What don't the Jaguars need? Am I right? A head coach? A new general manager? Yep, they need both.
But from a roster perspective, where are the Jaguars most desperate to find starters and foundational pieces? That's a question I'll be tackling over the next couple of weeks.
For me, ensuring that there are at least two quality starting offensive tackles and a decent backup is among the more pressing needs for the Big Cats. Giving Trevor Lawrence more time to operate inside the pocket is critical to his year two development. So, let's begin there.
Starting left tackle Cam Robinson played under the franchise tag in 2021 and is set to become a free agent in March. Robinson played his best football down the stretch this season and didn't allow more than two pressures in a contest from week ten on. But was his contract situation a motivating factor? Unfortunately, history suggests the answer is likely yes. Still, Robinson has a fiery play demeanor and is far from the worst option at left tackle.
Starting right tackle Jawaan Taylor failed to show significant development in year three and is more of a liability than an asset in the starting lineup. He led all offensive tackles in penalties and allowed far too much immediate pressure on rookie quarterback Trevor Lawrence.
Fortunately for the Jaguars, 2021 second-round pick Walker Little stepped in late in the season on the left side and played very well, both in the running game and in pass protection. Little has the physical ability to get the job done and showed improved confidence and technique down the stretch. We should pencil him in as one of the starting offensive tackles for 2022. While he's only ever played on the left side, Little did cross-train at right tackle throughout 2021 and said he feels comfortable on either side.
What to do about the other tackle spot? The Jaguars could undoubtedly run it back with Cam Robinson with another year of the franchise tag or a long-term deal, but is Robinson worth the money he'd command in either situation? According to Spotrac, his market value is $16.8 million per season. Personally, I wouldn't come close to that number for Cam Robinson, who, in my opinion, has proven to be a slightly above average starting left tackle.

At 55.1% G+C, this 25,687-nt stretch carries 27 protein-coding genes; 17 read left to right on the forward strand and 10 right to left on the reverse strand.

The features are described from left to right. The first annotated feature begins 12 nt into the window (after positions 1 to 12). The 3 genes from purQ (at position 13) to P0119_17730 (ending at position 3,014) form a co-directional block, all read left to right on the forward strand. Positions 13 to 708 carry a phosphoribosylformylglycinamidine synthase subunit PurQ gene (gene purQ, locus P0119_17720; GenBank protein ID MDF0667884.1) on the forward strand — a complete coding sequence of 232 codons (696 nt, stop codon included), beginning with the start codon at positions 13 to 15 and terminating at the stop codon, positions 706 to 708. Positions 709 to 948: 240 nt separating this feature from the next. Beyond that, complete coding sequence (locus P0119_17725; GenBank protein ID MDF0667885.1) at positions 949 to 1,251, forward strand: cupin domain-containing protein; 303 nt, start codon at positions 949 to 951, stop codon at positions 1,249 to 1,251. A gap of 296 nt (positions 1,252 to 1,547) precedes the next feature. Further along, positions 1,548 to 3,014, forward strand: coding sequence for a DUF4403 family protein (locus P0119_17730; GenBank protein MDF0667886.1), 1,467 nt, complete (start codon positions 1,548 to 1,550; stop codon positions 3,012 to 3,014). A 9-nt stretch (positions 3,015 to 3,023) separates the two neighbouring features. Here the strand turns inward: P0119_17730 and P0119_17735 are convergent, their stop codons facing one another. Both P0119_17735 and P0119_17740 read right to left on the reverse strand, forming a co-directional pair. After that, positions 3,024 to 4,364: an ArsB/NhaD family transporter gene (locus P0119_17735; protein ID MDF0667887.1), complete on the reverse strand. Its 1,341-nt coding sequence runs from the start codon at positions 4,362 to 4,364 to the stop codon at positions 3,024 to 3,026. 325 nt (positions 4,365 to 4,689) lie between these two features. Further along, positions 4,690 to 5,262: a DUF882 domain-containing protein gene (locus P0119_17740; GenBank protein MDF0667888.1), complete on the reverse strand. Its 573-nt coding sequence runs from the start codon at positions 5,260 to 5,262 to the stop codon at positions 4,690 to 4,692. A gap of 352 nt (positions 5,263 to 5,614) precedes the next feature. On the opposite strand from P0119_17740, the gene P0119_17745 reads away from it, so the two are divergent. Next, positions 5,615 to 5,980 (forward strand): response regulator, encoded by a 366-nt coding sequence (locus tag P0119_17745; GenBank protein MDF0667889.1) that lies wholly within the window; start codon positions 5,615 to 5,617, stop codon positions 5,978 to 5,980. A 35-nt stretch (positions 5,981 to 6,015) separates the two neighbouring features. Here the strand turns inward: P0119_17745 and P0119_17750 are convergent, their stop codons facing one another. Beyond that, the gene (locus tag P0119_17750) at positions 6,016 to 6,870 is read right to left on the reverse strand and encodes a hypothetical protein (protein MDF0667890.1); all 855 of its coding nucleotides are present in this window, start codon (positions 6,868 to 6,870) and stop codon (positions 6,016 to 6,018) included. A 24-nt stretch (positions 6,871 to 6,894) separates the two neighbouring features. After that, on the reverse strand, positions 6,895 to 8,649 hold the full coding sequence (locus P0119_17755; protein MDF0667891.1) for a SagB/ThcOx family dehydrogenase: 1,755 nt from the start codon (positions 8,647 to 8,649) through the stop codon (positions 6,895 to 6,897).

What are their other options?
Terron Armstead and Trenton Brown are two high-level offensive tackles set to hit free agency. Armstead plays on the left side and just turned 30, while Brown aligns on the right and has dealt with his fair share of injuries in recent seasons. Both represent a much higher ceiling than Robinson or Taylor, but they'll be expensive and might not even hit free agency. If Armstead makes it to free agency, I'd be tempted to pay top dollar to land a pass protector of his caliber to help out Trevor Lawrence. That is, assuming his presumed offseason knee surgery goes well, and he's on track to make a full recovery.
While the free-agent market is alluring, I'd probably opt to spend money elsewhere and attack offensive tackle in the draft. If the Jaguars stick with the top overall pick in the draft, Evan Neal makes a ton of sense. He's a literal mountain of a man that excels at the point of attack and in pass protection. His overall athleticism and flexibility are rare for a man of his stature, and he has the versatility to play either side and can even kick inside to guard. Even if the Jaguars opt not to take Neal with the first overall pick, there will be enticing options at tackle. In a trade-down scenario, the Jaguars could potentially still target Evan Neal, Ikem Ekwonu, or Charles Cross. There should still be several quality options in the second round, like Trevor Penning, Bernhard Raimann, and Daniel Faalele.
The bottom line: I'd make sure I feel really good about the talent level and work ethic of both starters and try to ensure I have a quality swing tackle in case of injury. Walker Little should start on one side, while Jawaan Taylor could serve as the backup tackle in the final year of his rookie deal. That means the Jaguars will need to acquire at least one talented offensive tackle, whether it be via free agency or the draft. Cam Robinson is certainly on the table, but I'd opt for a higher-upside swing, either with Terron Armstead, Trenton Brown, or an early draft pick. I lean towards using salary cap space on other positional needs and selecting a talented pass-protecting tackle at the top of the draft. Still, I could be convinced to pay up for Armstead or Brown, effectively eliminating that need prior to draft day.
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